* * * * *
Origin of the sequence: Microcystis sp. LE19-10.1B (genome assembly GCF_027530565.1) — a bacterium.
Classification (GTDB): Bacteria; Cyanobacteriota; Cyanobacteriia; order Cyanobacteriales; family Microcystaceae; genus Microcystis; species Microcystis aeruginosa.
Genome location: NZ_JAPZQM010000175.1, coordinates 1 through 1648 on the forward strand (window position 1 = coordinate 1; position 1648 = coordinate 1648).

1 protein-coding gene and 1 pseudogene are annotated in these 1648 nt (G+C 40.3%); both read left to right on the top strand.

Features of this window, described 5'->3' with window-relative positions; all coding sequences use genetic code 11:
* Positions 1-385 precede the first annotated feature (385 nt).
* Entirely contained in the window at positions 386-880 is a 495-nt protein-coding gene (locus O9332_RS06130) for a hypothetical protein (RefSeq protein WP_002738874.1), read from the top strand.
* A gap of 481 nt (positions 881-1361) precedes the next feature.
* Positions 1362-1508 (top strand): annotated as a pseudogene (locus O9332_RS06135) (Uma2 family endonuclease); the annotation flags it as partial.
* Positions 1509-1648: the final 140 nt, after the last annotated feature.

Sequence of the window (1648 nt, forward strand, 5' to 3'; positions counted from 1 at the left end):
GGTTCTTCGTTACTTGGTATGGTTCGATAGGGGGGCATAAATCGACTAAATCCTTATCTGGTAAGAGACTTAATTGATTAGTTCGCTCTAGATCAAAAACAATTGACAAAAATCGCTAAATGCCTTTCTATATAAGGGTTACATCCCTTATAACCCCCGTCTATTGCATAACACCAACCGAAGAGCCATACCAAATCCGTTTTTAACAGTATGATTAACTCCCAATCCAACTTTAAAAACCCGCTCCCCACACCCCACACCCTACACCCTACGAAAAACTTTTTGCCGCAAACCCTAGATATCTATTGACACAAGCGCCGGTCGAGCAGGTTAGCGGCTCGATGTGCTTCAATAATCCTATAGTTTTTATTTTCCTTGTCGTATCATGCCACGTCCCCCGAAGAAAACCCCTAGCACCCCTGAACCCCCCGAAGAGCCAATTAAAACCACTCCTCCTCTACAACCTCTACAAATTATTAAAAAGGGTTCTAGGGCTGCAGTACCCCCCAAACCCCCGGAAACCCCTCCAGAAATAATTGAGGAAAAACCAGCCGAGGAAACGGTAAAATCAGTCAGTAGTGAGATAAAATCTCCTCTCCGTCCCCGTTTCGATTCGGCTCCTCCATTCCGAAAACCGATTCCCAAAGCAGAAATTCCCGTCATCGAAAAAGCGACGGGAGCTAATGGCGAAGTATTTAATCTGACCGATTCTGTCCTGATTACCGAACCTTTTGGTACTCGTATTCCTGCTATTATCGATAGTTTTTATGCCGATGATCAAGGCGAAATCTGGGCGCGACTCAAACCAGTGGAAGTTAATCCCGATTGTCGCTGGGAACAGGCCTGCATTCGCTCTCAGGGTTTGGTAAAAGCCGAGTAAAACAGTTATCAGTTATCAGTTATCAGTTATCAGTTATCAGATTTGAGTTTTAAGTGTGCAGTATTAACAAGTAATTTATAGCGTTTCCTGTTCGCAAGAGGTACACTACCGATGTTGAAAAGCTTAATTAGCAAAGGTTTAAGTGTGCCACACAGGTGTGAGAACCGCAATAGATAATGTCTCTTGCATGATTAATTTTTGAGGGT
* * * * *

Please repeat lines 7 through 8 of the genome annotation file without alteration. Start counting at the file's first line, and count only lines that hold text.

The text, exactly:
* Entirely contained in the window at positions 386-880 is a 495-nt protein-coding gene (locus O9332_RS06130) for a hypothetical protein (RefSeq protein WP_002738874.1), read from the top strand.
* A gap of 481 nt (positions 881-1361) precedes the next feature.